The feature-laden Crankbrothers Stamp 7 pedals are available in two versions: small for foot sizes 37-43, and large for feet 43-49.
Both the small and large pedals share their design, shape and number of pins.
I’ve tested the large, because they’re best suited to my UK size 8 feet.
Crankbrothers Stamp 7 Large details and specifications
The large Stamp 7 pedals have a 109(L)x111mm(W) platform at its widest point, measuring slightly smaller than Crankbrothers’ claims.
They have chamfered front and back edges that are 14mm deep, while the narrowest point on the central axle housing is also 14mm deep.
The widest point on the axle is at the pedal’s inner edge, where the pedal’s body tapers up to a bearing bulge measuring 20mm deep.
There are 10 grub-screw style adjustable studs, with eight placed around the pedal’s perimeter and two in the central section.
The six front- and rear-edge pins protrude by 5mm, while the remaining four are 2mm long. Included with the pedals are 24 long and 16 short extra pins.
The pedal’s body is made from forged 6061 T6 aluminium, spinning on a 435 chromoly steel axle using IGUS LL-glide bearings. The body has a dedicated grease port, too.
The Stamp 7 is offered with a five-year warranty. My test pedals weighed 379g.
Crankbrothers Stamp 7 Large performance
With a massive concave platform and well-placed pins, the Stamp 7 offers an exceptional amount of grip.
I found adjusting the stock pin arrangement, by replacing the shorter outer-edge pins for longer ones and removing the central shorter pins, significantly elevated traction because it mitigated against the wedge-shaped axle housing by lifting the outside edges of my feet.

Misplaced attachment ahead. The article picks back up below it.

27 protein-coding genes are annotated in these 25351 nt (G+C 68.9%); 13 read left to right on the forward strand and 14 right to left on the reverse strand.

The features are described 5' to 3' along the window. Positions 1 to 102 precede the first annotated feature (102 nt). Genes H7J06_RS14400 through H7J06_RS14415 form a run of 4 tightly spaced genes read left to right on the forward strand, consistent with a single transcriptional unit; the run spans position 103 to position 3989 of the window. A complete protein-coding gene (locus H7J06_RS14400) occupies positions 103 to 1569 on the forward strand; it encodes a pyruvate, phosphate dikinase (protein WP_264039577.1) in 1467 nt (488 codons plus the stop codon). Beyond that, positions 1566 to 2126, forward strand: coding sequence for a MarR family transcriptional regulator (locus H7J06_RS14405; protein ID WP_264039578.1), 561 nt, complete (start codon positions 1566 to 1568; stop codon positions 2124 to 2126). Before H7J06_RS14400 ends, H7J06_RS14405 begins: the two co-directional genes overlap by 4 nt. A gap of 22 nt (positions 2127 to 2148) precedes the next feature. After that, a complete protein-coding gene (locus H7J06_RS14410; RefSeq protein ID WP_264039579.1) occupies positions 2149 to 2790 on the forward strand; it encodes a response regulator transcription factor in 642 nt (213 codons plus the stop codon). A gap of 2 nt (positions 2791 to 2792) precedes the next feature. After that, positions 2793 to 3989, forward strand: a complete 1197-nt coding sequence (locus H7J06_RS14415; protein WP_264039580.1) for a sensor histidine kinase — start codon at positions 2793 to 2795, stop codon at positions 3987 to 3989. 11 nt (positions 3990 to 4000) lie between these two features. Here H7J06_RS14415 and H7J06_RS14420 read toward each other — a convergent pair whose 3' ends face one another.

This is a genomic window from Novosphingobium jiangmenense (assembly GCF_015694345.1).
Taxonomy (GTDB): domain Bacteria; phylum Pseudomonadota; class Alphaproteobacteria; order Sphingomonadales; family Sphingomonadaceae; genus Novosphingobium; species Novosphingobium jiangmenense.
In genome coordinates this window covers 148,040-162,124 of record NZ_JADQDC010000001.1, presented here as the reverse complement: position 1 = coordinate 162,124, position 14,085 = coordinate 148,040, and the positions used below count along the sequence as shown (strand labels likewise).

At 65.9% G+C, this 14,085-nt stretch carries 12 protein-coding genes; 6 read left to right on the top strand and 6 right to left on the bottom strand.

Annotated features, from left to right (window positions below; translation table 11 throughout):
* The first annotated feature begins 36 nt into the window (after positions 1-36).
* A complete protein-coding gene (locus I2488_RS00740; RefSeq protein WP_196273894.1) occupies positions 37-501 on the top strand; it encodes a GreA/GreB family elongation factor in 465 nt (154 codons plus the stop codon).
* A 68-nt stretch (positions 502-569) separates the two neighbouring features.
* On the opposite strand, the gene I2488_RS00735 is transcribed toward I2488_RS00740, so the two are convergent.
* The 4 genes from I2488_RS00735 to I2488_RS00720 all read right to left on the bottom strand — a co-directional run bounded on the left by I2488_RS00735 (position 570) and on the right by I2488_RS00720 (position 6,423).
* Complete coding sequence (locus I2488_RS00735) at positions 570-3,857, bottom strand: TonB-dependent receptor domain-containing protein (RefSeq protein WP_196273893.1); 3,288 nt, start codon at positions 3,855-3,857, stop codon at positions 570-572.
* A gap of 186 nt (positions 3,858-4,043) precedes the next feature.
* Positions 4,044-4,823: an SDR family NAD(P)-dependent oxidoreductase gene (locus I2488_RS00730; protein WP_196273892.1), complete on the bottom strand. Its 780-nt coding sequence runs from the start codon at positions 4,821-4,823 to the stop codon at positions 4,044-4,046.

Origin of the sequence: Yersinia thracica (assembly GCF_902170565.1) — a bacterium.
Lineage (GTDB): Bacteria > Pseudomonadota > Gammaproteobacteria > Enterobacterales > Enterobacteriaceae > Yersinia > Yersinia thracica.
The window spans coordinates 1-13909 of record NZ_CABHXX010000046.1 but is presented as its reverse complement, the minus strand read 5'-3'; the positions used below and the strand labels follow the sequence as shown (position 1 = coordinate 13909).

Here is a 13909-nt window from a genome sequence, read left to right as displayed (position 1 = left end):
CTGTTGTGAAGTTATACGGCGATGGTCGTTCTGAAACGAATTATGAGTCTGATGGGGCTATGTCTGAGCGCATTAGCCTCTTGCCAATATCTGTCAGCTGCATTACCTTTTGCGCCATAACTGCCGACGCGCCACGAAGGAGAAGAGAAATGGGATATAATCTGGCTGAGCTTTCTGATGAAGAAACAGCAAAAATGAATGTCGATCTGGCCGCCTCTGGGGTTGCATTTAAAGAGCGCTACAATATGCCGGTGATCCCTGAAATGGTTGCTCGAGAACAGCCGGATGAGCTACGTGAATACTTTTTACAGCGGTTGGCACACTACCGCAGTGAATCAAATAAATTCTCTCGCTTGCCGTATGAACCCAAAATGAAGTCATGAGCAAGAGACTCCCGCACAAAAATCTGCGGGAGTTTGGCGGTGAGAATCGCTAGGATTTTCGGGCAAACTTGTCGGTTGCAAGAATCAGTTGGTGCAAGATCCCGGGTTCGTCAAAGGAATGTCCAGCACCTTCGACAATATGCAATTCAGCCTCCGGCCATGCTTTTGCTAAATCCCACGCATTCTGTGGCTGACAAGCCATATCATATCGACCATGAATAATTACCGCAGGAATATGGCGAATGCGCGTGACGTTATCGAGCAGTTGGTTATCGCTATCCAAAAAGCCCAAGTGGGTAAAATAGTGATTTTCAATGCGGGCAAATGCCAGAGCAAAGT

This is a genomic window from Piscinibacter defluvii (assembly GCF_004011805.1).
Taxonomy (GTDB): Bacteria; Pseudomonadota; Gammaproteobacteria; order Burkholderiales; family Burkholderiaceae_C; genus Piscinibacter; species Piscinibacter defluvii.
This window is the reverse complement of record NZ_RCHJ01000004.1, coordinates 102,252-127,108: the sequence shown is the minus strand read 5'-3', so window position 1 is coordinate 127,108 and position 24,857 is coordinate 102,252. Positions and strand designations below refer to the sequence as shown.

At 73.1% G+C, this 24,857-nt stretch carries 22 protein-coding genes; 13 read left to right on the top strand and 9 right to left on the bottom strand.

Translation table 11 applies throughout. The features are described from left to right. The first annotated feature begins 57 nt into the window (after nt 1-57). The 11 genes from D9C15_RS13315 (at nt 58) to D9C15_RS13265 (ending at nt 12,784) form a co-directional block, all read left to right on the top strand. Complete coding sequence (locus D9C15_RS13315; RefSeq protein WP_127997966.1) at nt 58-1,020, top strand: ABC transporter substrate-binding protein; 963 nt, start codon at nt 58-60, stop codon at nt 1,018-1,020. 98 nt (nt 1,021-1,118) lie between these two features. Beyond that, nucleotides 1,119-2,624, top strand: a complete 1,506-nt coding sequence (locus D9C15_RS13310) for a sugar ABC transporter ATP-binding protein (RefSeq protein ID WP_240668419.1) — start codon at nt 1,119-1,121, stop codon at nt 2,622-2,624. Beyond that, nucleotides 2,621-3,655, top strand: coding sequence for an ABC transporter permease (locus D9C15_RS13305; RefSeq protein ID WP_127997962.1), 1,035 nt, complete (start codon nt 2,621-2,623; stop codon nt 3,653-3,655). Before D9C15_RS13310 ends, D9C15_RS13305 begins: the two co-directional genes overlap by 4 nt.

Once placed, my feet refused to budge, and thanks to the large platform off-centre foot placement wasn’t punished by a reduction in traction or stability.
The large surface area meant my feet didn’t claw, which helped reduce fatigue and improved stability and traction.
The pedals brushed off ground strikes well, and their slim overall profile meant contacting the ground only happened infrequently.
Their impressive size-to-weight ratio means they’re comparable to pedals with a smaller platform, but deliver improved grip without massive weight penalties.
How we tested
We’ve tested 13 flat pedals for mountain bikes in some of the harshest conditions on a host of terrain types – from bumpy on-the-gas sections through to flat-out rough and worn downhill tracks – to see how much grip they offer and help you find the perfect companion.
You can also find our top-rated reviews in BikeRadar’s guide to the best mountain bike pedals.
Also on test:
- Deity TMAC review
- DMR Vault review
- DMR V12 review
- Gusset Slim Jim CNC review
- Hope F20 review
- HT ME03 review
- Nukeproof Neutron EVO review
- OneUp Composite Pedals review
- PINND CS2 review
- PNW Components Loam Pedal review
- Race Face Chester review
- Shimano PD-GR500 review
Crankbrothers Stamp 7 Large bottom line
Impressive grip and stability mark the Stamp 7s as true top performers, pitting them directly against the Deity TMAC in terms of performance and price.
There’s little to differentiate the two, and both are exceptional pedals that offer extraordinary grip in an impressive package.